The DOE did not immediately dispute that length of time, but said it anticipates WIPP could resume taking in — or "emplacing"— new drums of waste sometime in 2017.
"DOE can resume waste emplacement without the new permanent ventilation system," the spokesperson said.
In the meantime, the DOE might also have to pay temporary storage and inspection costs for all of the waste that WIPP can't entomb until the cleanup work is finished. The DOE couldn't confirm or deny this, nor the cost.
"The Waste Isolation Pilot Plant (WIPP) is critical to the Department of Energy's mission to cleanup nuclear waste generated by atomic energy activities," the spokesperson said. "WIPP is the nation's only repository for the disposal of nuclear waste known as transuranic (TRU) waste. The Department is committed to the recovery, and resumption of TRU disposal operations at WIPP when it is safe to do so."
Business Insider contacted sWheat Scoop for comment, but the company did not immediately respond.
Hey America, you forgot a huge pile of junk in the wilderness.
Abandoned by the US Air Force in 1947, Bluie East Two is one of several World War II and Cold War installations left to crumble in Greenland after the military lost interest in maintaining them. (Another, from the Army's secret "Project Iceworm,"could soon leak toxic nuclear waste into the environment.)
"Bluie" was military code for Greenland during the war with Germany. Bluie East Two was one of three aircraft bases maintained on the Danish territory in North America as part of the US Atlantic defense scheme of the period.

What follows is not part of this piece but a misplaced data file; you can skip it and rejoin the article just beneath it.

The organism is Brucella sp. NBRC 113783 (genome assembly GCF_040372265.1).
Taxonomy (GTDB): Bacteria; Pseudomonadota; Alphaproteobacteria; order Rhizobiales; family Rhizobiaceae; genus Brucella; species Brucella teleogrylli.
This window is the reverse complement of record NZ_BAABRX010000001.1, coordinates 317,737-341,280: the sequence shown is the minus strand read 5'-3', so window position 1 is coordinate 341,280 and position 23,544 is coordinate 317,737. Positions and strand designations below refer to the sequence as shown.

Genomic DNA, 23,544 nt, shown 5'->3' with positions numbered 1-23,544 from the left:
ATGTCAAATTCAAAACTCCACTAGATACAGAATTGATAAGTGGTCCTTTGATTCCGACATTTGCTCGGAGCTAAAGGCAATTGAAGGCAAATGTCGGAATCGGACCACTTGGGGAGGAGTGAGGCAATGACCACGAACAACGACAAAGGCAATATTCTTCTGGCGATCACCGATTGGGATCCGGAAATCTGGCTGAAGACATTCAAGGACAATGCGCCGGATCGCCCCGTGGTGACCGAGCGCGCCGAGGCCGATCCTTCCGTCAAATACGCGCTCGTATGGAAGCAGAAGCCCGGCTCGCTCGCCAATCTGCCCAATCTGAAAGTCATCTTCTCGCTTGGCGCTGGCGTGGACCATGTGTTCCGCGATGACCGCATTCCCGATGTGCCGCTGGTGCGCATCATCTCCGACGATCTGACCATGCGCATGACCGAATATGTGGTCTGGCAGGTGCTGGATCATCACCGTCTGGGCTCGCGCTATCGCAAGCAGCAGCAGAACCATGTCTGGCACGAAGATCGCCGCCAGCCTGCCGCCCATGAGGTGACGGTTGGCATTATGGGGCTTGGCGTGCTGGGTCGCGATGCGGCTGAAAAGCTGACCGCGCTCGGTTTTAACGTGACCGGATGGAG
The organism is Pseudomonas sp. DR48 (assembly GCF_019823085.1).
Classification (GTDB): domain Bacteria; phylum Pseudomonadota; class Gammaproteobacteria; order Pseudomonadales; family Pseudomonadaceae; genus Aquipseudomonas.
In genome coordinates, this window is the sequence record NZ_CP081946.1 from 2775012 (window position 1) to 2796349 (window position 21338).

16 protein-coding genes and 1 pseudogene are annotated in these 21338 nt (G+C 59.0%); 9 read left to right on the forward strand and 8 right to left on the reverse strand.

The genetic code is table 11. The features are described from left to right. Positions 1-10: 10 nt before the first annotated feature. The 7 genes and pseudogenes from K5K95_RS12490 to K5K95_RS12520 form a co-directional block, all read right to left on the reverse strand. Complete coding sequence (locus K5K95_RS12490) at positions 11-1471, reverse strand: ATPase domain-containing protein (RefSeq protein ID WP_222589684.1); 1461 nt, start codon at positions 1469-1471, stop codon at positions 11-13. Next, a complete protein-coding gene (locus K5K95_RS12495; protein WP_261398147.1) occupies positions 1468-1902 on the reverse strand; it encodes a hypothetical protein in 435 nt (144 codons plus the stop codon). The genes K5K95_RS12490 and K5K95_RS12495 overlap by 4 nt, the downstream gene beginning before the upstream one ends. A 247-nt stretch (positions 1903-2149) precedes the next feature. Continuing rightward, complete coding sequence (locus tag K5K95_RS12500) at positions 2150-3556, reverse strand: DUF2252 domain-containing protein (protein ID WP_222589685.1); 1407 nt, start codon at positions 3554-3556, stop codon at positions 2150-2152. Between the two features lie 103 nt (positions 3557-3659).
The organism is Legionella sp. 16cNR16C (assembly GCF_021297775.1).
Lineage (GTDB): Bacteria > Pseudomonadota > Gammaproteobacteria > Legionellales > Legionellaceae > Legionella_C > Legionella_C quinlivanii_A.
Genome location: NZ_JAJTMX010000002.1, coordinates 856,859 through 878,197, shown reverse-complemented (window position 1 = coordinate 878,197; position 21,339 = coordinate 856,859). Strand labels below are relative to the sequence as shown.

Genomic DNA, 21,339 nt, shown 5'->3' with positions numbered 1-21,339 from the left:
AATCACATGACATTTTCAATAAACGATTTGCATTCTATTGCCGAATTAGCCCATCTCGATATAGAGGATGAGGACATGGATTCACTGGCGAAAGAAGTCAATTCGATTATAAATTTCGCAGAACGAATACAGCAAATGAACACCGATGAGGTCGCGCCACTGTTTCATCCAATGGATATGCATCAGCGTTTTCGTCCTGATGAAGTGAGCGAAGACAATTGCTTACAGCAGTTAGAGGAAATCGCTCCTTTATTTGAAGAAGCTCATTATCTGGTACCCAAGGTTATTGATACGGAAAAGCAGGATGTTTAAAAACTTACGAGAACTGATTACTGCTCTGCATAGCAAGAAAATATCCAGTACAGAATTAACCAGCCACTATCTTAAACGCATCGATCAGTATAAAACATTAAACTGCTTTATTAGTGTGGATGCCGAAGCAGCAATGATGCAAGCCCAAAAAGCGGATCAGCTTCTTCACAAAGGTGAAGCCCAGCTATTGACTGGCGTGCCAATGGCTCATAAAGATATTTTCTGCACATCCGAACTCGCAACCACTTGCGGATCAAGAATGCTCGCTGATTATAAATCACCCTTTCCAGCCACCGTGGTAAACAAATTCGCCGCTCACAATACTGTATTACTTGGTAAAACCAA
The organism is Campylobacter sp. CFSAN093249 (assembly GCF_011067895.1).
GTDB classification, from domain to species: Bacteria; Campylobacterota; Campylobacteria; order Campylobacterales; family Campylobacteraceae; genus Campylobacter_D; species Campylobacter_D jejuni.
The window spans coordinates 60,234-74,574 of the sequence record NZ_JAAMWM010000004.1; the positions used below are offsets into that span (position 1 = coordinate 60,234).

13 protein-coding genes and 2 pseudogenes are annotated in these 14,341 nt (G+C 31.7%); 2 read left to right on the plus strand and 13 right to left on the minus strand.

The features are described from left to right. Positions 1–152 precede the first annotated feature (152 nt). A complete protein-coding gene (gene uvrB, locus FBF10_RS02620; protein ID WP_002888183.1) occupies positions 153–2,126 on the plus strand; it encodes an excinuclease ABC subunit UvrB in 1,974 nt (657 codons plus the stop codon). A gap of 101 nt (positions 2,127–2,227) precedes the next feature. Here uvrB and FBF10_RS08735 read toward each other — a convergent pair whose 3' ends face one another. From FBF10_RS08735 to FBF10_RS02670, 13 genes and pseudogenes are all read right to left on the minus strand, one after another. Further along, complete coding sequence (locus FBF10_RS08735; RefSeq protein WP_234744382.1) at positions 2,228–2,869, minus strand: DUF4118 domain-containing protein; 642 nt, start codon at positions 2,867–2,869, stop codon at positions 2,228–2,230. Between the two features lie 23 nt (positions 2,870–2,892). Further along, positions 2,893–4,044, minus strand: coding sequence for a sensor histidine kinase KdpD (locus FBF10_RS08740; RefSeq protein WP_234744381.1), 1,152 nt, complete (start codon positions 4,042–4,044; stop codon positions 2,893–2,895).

In two trips in the summers of 2014 and 2015, landscape photographer Ken Bower traveled to Bluie East Two to shoot the hulks of rusted equipment, aviation fuel barrels, and collapsed buildings still strewn across the earth at the lip of great fjord. He said he hopes his images bring attention to the problem, along with a petition to clean up the site he's circulated in hopes of catching the White House's attention.
Here — in photos, some published for the first time on Business Insider — is what he saw.
"Going down the fjord on a sunny day," he said, "if the sun is hitting these barrels it kind of looks like flowers from a distance."
That's why the Inuit people who live in the area call the rusted remains "American Flowers."
"From the beach there's a little hill that goes up, probably at least 100 feet or so, so that you'll see lines of barrels," Bower said.
See the rest of the story at Business Insider